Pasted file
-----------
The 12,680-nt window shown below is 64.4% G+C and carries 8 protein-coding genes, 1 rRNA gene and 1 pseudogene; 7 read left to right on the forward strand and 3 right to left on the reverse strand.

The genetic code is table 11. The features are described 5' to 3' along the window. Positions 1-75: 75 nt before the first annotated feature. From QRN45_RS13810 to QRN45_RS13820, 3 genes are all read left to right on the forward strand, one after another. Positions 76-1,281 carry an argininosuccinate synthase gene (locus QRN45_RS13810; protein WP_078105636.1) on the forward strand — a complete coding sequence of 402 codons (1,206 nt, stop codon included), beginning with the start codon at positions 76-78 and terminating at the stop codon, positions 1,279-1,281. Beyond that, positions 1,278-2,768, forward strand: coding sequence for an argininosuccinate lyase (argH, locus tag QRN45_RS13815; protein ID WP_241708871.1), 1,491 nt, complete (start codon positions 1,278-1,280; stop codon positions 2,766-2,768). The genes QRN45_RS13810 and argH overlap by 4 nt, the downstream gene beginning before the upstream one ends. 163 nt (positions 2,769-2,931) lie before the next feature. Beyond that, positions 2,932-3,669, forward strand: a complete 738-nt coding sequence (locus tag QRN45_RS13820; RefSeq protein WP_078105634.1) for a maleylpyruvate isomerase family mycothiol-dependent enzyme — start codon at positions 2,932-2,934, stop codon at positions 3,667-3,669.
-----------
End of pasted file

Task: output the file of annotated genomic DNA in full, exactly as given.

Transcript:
The 12,680-nt window shown below is 64.4% G+C and carries 8 protein-coding genes, 1 rRNA gene and 1 pseudogene; 7 read left to right on the forward strand and 3 right to left on the reverse strand.

The genetic code is table 11. The features are described 5' to 3' along the window. Positions 1-75: 75 nt before the first annotated feature. From QRN45_RS13810 to QRN45_RS13820, 3 genes are all read left to right on the forward strand, one after another. Positions 76-1,281 carry an argininosuccinate synthase gene (locus QRN45_RS13810; protein WP_078105636.1) on the forward strand — a complete coding sequence of 402 codons (1,206 nt, stop codon included), beginning with the start codon at positions 76-78 and terminating at the stop codon, positions 1,279-1,281. Beyond that, positions 1,278-2,768, forward strand: coding sequence for an argininosuccinate lyase (argH, locus tag QRN45_RS13815; protein ID WP_241708871.1), 1,491 nt, complete (start codon positions 1,278-1,280; stop codon positions 2,766-2,768). The genes QRN45_RS13810 and argH overlap by 4 nt, the downstream gene beginning before the upstream one ends. 163 nt (positions 2,769-2,931) lie before the next feature. Beyond that, positions 2,932-3,669, forward strand: a complete 738-nt coding sequence (locus tag QRN45_RS13820; RefSeq protein WP_078105634.1) for a maleylpyruvate isomerase family mycothiol-dependent enzyme — start codon at positions 2,932-2,934, stop codon at positions 3,667-3,669.